If a physician concludes that treatment harms the child by inflicting pain and suffering but offers no appreciable benefit for the child, then the physician is justified in refusing to provide that therapy despite parental demand. The physician is then obligated to reach an agreement with parents as outlined below. In some instances, transfer of care may be required.

When further therapy has been determined to be inappropriate by family and health care professionals, then efforts should be directed to creating an environment that allows peaceful death.23

CONFLICT MANAGEMENT AND RESOLUTION: THE PROCESS

Disagreements about "what should be done" are inevitable and often lead to conflict. When infants and children are involved, the conflict is often between the physician and parents. It is sometimes possible to prevent such conflict, but more often it is necessary to manage and resolve it. It may be easier to manage and resolve conflict if we can understand the reasons behind it.24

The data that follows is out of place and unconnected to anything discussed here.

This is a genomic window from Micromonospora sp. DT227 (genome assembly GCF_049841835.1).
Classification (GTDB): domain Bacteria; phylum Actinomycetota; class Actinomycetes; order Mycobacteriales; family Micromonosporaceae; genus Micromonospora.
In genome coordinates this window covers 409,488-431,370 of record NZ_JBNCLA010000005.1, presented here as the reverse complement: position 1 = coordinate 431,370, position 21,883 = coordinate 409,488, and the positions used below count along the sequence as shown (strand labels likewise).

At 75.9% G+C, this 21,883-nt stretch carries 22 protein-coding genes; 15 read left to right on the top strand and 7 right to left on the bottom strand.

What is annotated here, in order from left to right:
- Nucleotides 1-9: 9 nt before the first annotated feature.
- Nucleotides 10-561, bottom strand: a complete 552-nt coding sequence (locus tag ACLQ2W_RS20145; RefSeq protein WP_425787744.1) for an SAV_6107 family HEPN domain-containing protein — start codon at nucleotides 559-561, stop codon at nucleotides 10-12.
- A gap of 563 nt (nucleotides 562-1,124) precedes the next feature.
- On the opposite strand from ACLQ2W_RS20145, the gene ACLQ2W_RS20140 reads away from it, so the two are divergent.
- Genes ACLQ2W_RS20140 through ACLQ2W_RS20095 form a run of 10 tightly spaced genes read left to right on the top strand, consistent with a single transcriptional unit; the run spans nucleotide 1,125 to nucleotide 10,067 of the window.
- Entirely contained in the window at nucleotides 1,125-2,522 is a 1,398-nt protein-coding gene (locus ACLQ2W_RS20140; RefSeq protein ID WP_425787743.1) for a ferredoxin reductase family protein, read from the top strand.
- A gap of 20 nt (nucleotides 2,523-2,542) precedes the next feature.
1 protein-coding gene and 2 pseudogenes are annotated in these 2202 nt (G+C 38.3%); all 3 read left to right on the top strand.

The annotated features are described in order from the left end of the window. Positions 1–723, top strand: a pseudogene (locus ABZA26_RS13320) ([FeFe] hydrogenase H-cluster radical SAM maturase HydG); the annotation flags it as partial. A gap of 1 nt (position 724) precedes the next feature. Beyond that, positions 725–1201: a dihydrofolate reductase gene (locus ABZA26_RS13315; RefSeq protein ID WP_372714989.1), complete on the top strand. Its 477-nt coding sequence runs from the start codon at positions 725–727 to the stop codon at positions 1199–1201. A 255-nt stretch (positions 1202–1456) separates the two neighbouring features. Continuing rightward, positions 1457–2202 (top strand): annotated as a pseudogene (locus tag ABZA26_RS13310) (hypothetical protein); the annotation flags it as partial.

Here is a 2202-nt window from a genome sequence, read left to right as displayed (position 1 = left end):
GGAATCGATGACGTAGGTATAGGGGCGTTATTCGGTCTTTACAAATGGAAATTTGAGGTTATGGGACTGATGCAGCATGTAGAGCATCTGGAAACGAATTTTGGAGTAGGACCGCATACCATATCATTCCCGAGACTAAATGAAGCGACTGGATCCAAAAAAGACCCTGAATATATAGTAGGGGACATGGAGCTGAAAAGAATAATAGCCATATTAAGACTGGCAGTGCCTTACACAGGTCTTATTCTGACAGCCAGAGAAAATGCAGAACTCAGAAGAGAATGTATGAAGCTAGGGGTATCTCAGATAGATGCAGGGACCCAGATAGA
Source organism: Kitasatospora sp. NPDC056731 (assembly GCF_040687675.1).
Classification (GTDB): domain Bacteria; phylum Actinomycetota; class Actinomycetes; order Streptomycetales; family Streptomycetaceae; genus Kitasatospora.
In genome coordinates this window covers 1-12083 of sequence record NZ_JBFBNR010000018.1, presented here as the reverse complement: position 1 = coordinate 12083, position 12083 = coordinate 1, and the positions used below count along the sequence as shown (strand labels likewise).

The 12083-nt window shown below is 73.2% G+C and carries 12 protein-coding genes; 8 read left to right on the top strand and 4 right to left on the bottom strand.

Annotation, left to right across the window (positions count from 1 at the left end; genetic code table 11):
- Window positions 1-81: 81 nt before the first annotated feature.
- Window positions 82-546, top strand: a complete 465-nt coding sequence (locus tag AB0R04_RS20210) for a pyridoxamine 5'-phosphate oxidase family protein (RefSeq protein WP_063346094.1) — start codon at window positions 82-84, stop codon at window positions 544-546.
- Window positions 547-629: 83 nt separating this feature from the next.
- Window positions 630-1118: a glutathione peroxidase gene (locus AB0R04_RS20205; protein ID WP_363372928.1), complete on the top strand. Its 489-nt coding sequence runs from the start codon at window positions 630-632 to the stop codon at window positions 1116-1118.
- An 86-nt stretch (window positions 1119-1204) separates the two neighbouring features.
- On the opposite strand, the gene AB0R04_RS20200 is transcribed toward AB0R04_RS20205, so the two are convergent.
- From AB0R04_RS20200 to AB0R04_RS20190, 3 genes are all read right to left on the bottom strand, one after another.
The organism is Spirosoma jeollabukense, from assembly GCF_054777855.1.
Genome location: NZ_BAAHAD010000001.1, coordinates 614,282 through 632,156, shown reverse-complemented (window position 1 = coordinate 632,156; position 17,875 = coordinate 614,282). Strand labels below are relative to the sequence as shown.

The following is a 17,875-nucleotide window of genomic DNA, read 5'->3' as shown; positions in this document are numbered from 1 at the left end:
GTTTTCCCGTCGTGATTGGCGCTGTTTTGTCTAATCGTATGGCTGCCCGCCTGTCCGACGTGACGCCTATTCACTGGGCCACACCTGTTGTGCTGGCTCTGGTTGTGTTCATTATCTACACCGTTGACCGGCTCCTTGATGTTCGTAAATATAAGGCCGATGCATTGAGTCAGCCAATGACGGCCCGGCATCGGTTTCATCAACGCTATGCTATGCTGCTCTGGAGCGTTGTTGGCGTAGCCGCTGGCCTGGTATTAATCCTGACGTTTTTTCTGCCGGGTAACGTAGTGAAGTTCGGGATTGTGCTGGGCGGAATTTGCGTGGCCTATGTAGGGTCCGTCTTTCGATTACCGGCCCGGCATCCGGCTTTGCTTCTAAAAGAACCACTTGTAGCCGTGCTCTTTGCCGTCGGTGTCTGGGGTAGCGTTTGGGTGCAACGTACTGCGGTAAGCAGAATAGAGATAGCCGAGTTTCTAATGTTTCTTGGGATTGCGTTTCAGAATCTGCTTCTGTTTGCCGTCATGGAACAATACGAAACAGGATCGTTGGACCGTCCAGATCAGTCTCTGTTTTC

Some conflicts arise because the two parties are using different fects in their calculation of the benefits and burdens of a particular modality. The family may be hearing insufficient fects, incorrect fects, or conflicting "facts" from different members of the health care team. Conflicts also may occur, however, even when there is agreement about the fects, but differences in value judgments. These value differences may be identified or unrecognized and may come from cultural or religious dogma or tradition, or from personal or professional experience. A third source of conflict is different emotions. The "detached" physician may feel that he or she is being more objective then the parent who is overwhelmed with fear, anger, guilt, grief, or denial. Physicians also should be aware that they are not immune to the same emotions and reactions in their professional preferences.

Conflict Management